Daniel Patterson received his BA in History (First Class) from Queen’s University, Belfast, in 2012. He then undertook an AHRC funded MA in Religious, Social and Cultural History, 1500-1750 at the University of Warwick, graduating in 2014. His MA thesis, Becoming a man in Early Modern Britain: Personal experiences of masculinity c. 1660 -1700 was awarded the Royal Historical Society’s Rees Davies Prize for the best Master’s dissertation submitted by a UK institution of Higher Education that year. He returned to Queen’s to study for his PhD under the supervision of Professor Chris Marsh. His thesis, funded by the AHRC Northern Bridge Doctoral Training Programme, was entitled ‘The Most Remarkable Passages and Alterations of My Life’: The Diary of George Lloyd, 1642-1718.
Research Expertise and Interests
Daniel’s research expertise sits at the intersection of cultural history and literary studies; his primary interests are in the history of ‘the self’ and self-expression, modes of autobiographical narrative, and histories of gender and sexuality. His research is informed both by traditional historical scholarship and a wide variety of influences from literary criticism, critical theory, and anthropology.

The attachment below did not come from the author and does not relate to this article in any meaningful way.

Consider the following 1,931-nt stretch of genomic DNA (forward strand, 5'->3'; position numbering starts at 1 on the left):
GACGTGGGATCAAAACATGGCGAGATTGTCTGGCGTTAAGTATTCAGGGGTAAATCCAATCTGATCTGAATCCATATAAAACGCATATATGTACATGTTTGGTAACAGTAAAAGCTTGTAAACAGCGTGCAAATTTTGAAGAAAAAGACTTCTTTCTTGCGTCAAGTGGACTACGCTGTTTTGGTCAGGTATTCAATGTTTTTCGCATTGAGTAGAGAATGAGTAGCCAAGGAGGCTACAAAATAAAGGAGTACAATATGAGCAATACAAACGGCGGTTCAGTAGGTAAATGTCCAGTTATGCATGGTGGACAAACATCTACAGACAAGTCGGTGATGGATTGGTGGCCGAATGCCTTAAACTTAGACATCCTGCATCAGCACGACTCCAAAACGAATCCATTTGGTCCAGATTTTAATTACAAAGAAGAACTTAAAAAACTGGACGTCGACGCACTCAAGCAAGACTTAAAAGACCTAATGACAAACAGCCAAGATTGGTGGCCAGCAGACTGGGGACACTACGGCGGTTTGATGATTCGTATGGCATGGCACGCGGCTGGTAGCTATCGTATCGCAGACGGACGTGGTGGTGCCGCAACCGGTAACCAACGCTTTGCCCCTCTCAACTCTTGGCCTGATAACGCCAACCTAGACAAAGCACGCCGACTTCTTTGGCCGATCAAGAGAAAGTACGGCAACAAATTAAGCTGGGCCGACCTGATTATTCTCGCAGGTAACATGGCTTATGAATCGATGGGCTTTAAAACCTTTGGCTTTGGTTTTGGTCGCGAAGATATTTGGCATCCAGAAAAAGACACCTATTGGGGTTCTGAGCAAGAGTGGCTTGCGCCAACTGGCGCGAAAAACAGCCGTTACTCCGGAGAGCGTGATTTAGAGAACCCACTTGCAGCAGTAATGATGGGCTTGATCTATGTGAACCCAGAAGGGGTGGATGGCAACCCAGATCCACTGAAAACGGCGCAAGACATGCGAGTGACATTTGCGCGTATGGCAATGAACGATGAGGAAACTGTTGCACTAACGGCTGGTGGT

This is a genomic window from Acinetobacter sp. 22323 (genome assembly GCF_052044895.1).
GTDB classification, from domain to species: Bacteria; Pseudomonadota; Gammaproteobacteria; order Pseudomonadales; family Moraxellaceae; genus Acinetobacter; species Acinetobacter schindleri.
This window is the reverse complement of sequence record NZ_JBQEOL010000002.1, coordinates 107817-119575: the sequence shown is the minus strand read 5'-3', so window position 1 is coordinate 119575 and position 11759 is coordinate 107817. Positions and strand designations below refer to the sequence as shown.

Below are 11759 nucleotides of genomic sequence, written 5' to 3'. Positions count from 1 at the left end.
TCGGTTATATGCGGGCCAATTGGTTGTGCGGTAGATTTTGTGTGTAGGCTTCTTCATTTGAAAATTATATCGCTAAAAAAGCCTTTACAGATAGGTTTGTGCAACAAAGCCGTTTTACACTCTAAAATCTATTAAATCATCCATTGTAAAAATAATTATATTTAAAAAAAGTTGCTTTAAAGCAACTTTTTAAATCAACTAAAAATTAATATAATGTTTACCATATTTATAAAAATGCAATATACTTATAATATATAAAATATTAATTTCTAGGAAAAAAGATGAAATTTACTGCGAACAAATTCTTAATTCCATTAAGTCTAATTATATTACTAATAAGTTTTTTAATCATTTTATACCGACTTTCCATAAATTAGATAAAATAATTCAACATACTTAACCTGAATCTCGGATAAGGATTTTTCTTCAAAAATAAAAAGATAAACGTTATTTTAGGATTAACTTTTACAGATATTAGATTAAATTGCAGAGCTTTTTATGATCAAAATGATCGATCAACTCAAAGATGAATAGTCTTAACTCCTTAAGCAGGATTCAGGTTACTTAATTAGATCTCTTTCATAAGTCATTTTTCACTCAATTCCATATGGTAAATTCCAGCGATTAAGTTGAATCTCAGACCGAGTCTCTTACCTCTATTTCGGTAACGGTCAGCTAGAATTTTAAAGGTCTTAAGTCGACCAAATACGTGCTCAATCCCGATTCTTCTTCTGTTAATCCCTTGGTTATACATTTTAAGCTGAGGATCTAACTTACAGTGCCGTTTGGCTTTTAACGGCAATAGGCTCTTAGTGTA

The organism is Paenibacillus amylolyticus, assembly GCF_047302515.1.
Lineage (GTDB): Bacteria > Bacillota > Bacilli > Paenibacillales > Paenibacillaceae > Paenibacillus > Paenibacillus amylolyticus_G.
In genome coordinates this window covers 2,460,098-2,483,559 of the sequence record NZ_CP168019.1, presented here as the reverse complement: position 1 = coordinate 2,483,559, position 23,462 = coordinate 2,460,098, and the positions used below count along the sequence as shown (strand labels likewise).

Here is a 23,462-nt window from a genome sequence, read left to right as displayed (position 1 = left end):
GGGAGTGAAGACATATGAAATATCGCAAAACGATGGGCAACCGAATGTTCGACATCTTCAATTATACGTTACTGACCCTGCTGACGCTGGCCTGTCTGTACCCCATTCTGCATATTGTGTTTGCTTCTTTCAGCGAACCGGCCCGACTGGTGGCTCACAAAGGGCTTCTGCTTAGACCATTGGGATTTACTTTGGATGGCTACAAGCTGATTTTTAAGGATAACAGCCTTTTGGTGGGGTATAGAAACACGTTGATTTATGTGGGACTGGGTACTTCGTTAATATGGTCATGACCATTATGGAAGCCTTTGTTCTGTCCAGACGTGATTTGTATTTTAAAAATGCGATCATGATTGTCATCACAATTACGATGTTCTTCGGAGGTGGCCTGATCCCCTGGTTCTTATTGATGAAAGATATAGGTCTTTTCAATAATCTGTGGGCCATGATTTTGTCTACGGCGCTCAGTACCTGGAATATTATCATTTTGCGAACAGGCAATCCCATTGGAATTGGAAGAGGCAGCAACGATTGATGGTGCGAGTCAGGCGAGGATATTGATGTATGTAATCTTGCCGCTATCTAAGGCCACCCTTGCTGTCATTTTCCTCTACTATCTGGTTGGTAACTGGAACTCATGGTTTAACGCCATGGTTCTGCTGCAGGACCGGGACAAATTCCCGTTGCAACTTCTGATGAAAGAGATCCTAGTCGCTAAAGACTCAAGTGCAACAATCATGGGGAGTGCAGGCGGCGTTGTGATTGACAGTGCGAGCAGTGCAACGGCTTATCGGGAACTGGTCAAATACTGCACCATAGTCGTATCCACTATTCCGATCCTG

His doctoral work constitutes the first in-depth analysis of a ‘new’ and virtually unused source in early modern history; the diary of George Lloyd. He is currently editing the diary for publication as part of the Royal Historical Society’s Camden Series, as well as preparing a number of articles on the various themes present in this exciting new source.
Daniel is now working as a Research Fellow on the Leverhulme Trust Project, Autobiographical Acts in Seventeenth-century England, Wales, Scotland and New England. This ambitious interdisciplinary project, led by Professor Jessica Malay, seeks to locate autobiographical discourses outside of conventional ‘life-writing’ genres; specifically, in the depositions of early modern civil court cases.